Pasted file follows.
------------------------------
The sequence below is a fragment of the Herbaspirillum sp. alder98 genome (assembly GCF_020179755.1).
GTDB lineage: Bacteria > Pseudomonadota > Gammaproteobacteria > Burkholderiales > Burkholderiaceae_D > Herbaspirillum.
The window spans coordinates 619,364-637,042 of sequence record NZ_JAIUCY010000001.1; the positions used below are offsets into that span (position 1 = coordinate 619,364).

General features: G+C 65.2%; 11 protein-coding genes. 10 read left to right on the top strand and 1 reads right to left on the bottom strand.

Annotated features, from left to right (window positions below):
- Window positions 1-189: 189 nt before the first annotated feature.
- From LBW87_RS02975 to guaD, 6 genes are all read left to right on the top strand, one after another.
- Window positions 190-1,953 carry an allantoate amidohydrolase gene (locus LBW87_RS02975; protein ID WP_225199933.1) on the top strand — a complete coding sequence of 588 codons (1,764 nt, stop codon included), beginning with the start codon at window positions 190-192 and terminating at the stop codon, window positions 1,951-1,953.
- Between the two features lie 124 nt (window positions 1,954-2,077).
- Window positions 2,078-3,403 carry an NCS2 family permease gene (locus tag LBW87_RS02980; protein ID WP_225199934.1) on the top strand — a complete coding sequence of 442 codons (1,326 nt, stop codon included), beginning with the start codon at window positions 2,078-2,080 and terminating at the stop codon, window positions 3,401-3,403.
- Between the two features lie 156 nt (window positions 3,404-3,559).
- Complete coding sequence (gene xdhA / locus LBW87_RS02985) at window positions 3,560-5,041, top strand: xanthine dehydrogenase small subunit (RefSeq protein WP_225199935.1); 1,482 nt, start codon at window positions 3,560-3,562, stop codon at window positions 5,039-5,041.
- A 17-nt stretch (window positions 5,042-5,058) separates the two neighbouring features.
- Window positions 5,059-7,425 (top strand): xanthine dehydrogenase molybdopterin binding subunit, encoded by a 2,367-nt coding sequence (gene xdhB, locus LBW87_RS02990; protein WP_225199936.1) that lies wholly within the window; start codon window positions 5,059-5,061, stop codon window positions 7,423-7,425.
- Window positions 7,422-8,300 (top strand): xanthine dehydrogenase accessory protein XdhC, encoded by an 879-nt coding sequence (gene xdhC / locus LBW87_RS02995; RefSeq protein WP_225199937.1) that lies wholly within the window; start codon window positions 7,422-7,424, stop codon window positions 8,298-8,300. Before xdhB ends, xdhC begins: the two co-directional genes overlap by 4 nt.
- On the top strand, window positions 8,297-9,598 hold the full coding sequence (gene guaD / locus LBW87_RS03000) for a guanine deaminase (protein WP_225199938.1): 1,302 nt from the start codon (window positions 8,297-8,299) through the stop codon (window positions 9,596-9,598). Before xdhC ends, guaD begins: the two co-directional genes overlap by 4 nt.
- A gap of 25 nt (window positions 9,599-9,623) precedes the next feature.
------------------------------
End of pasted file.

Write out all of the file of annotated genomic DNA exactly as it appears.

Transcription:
The sequence below is a fragment of the Herbaspirillum sp. alder98 genome (assembly GCF_020179755.1).
GTDB lineage: Bacteria > Pseudomonadota > Gammaproteobacteria > Burkholderiales > Burkholderiaceae_D > Herbaspirillum.
The window spans coordinates 619,364-637,042 of sequence record NZ_JAIUCY010000001.1; the positions used below are offsets into that span (position 1 = coordinate 619,364).

General features: G+C 65.2%; 11 protein-coding genes. 10 read left to right on the top strand and 1 reads right to left on the bottom strand.

Annotated features, from left to right (window positions below):
- Window positions 1-189: 189 nt before the first annotated feature.
- From LBW87_RS02975 to guaD, 6 genes are all read left to right on the top strand, one after another.
- Window positions 190-1,953 carry an allantoate amidohydrolase gene (locus LBW87_RS02975; protein ID WP_225199933.1) on the top strand — a complete coding sequence of 588 codons (1,764 nt, stop codon included), beginning with the start codon at window positions 190-192 and terminating at the stop codon, window positions 1,951-1,953.
- Between the two features lie 124 nt (window positions 1,954-2,077).
- Window positions 2,078-3,403 carry an NCS2 family permease gene (locus tag LBW87_RS02980; protein ID WP_225199934.1) on the top strand — a complete coding sequence of 442 codons (1,326 nt, stop codon included), beginning with the start codon at window positions 2,078-2,080 and terminating at the stop codon, window positions 3,401-3,403.
- Between the two features lie 156 nt (window positions 3,404-3,559).
- Complete coding sequence (gene xdhA / locus LBW87_RS02985) at window positions 3,560-5,041, top strand: xanthine dehydrogenase small subunit (RefSeq protein WP_225199935.1); 1,482 nt, start codon at window positions 3,560-3,562, stop codon at window positions 5,039-5,041.
- A 17-nt stretch (window positions 5,042-5,058) separates the two neighbouring features.
- Window positions 5,059-7,425 (top strand): xanthine dehydrogenase molybdopterin binding subunit, encoded by a 2,367-nt coding sequence (gene xdhB, locus LBW87_RS02990; protein WP_225199936.1) that lies wholly within the window; start codon window positions 5,059-5,061, stop codon window positions 7,423-7,425.
- Window positions 7,422-8,300 (top strand): xanthine dehydrogenase accessory protein XdhC, encoded by an 879-nt coding sequence (gene xdhC / locus LBW87_RS02995; RefSeq protein WP_225199937.1) that lies wholly within the window; start codon window positions 7,422-7,424, stop codon window positions 8,298-8,300. Before xdhB ends, xdhC begins: the two co-directional genes overlap by 4 nt.
- On the top strand, window positions 8,297-9,598 hold the full coding sequence (gene guaD / locus LBW87_RS03000) for a guanine deaminase (protein WP_225199938.1): 1,302 nt from the start codon (window positions 8,297-8,299) through the stop codon (window positions 9,596-9,598). Before xdhC ends, guaD begins: the two co-directional genes overlap by 4 nt.
- A gap of 25 nt (window positions 9,599-9,623) precedes the next feature.